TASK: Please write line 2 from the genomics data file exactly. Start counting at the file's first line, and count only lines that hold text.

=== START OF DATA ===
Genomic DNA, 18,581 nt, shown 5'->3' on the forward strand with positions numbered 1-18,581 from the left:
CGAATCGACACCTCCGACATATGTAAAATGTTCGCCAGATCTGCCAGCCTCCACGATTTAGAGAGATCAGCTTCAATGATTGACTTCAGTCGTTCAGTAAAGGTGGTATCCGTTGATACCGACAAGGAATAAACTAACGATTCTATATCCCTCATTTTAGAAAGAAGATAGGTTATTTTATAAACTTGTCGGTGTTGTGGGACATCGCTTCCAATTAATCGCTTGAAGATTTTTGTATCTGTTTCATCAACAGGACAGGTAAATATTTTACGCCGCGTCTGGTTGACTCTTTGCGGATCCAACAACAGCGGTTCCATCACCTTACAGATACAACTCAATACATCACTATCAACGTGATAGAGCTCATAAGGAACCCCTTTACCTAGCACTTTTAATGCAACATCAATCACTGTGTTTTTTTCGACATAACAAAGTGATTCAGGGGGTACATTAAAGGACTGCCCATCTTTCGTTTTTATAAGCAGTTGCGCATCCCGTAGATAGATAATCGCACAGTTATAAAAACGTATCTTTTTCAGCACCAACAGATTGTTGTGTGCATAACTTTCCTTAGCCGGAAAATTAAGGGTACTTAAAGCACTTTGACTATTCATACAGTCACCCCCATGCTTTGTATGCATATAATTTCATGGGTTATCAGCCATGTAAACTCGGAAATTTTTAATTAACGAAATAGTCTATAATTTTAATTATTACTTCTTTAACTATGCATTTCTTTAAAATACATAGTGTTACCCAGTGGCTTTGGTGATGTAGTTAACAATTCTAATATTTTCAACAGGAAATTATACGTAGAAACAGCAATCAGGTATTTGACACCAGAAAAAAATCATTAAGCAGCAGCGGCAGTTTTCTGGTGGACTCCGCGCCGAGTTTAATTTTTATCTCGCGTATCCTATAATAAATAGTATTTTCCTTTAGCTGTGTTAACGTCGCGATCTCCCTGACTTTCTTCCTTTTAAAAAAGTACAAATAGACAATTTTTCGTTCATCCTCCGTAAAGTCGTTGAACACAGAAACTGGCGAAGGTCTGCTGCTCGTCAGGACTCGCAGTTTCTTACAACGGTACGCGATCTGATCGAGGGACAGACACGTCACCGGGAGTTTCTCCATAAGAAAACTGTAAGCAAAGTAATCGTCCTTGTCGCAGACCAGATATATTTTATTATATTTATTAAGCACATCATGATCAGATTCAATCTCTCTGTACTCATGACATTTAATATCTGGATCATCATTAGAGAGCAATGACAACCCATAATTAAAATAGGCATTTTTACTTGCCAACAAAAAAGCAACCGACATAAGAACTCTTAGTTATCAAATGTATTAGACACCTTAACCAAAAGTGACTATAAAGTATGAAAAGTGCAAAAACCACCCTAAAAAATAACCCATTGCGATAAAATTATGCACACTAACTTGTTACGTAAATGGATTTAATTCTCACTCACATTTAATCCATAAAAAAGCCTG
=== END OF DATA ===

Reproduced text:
CGAATCGACACCTCCGACATATGTAAAATGTTCGCCAGATCTGCCAGCCTCCACGATTTAGAGAGATCAGCTTCAATGATTGACTTCAGTCGTTCAGTAAAGGTGGTATCCGTTGATACCGACAAGGAATAAACTAACGATTCTATATCCCTCATTTTAGAAAGAAGATAGGTTATTTTATAAACTTGTCGGTGTTGTGGGACATCGCTTCCAATTAATCGCTTGAAGATTTTTGTATCTGTTTCATCAACAGGACAGGTAAATATTTTACGCCGCGTCTGGTTGACTCTTTGCGGATCCAACAACAGCGGTTCCATCACCTTACAGATACAACTCAATACATCACTATCAACGTGATAGAGCTCATAAGGAACCCCTTTACCTAGCACTTTTAATGCAACATCAATCACTGTGTTTTTTTCGACATAACAAAGTGATTCAGGGGGTACATTAAAGGACTGCCCATCTTTCGTTTTTATAAGCAGTTGCGCATCCCGTAGATAGATAATCGCACAGTTATAAAAACGTATCTTTTTCAGCACCAACAGATTGTTGTGTGCATAACTTTCCTTAGCCGGAAAATTAAGGGTACTTAAAGCACTTTGACTATTCATACAGTCACCCCCATGCTTTGTATGCATATAATTTCATGGGTTATCAGCCATGTAAACTCGGAAATTTTTAATTAACGAAATAGTCTATAATTTTAATTATTACTTCTTTAACTATGCATTTCTTTAAAATACATAGTGTTACCCAGTGGCTTTGGTGATGTAGTTAACAATTCTAATATTTTCAACAGGAAATTATACGTAGAAACAGCAATCAGGTATTTGACACCAGAAAAAAATCATTAAGCAGCAGCGGCAGTTTTCTGGTGGACTCCGCGCCGAGTTTAATTTTTATCTCGCGTATCCTATAATAAATAGTATTTTCCTTTAGCTGTGTTAACGTCGCGATCTCCCTGACTTTCTTCCTTTTAAAAAAGTACAAATAGACAATTTTTCGTTCATCCTCCGTAAAGTCGTTGAACACAGAAACTGGCGAAGGTCTGCTGCTCGTCAGGACTCGCAGTTTCTTACAACGGTACGCGATCTGATCGAGGGACAGACACGTCACCGGGAGTTTCTCCATAAGAAAACTGTAAGCAAAGTAATCGTCCTTGTCGCAGACCAGATATATTTTATTATATTTATTAAGCACATCATGATCAGATTCAATCTCTCTGTACTCATGACATTTAATATCTGGATCATCATTAGAGAGCAATGACAACCCATAATTAAAATAGGCATTTTTACTTGCCAACAAAAAAGCAACCGACATAAGAACTCTTAGTTATCAAATGTATTAGACACCTTAACCAAAAGTGACTATAAAGTATGAAAAGTGCAAAAACCACCCTAAAAAATAACCCATTGCGATAAAATTATGCACACTAACTTGTTACGTAAATGGATTTAATTCTCACTCACATTTAATCCATAAAAAAGCCTG